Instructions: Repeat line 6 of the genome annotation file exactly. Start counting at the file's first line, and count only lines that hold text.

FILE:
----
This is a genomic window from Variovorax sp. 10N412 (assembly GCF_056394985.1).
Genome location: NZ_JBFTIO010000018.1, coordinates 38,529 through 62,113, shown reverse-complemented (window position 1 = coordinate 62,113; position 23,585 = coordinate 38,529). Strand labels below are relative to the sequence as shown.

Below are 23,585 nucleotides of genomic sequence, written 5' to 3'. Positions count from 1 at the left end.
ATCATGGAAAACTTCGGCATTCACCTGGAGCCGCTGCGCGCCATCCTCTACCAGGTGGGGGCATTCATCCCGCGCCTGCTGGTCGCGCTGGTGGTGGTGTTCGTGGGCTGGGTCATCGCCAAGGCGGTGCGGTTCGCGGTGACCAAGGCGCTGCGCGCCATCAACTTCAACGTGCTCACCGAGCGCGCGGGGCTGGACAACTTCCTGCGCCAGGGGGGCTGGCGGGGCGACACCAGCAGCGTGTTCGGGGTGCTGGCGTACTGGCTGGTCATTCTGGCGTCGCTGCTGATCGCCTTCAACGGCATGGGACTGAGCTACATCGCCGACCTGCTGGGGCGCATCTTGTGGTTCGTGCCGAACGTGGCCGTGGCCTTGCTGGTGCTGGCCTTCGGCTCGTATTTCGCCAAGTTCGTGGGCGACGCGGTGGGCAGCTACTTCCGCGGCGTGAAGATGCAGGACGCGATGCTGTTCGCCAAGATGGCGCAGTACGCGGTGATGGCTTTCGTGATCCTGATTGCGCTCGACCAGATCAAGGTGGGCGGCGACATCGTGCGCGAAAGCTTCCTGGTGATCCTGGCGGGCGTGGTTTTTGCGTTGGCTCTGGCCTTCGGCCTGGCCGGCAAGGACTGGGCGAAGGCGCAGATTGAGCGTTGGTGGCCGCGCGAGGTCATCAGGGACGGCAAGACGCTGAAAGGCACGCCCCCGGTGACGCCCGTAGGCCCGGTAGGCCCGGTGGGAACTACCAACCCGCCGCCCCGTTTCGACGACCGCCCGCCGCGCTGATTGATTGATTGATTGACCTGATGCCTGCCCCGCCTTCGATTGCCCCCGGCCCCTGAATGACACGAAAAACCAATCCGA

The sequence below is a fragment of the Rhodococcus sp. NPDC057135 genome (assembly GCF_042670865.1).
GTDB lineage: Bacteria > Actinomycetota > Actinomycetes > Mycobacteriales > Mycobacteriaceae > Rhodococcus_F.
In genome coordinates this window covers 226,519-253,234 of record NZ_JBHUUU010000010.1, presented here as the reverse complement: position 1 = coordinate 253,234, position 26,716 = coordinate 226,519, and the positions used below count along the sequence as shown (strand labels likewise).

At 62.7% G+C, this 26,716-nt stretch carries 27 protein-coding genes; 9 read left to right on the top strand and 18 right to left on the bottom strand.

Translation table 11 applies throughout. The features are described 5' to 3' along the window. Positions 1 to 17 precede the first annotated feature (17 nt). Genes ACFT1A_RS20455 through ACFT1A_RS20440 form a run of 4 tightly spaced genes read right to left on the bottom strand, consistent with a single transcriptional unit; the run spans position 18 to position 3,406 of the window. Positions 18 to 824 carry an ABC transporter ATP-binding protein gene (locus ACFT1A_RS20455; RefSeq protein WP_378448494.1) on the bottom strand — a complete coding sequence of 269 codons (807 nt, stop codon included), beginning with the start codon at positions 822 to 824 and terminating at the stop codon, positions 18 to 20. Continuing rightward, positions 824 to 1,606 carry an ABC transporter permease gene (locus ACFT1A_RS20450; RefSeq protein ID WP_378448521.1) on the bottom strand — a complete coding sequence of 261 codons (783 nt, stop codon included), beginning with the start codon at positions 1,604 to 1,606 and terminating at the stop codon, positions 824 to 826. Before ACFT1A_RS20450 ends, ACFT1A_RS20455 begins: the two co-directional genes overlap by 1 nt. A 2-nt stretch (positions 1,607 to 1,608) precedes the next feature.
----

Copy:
GTDB lineage: Bacteria > Actinomycetota > Actinomycetes > Mycobacteriales > Mycobacteriaceae > Rhodococcus_F.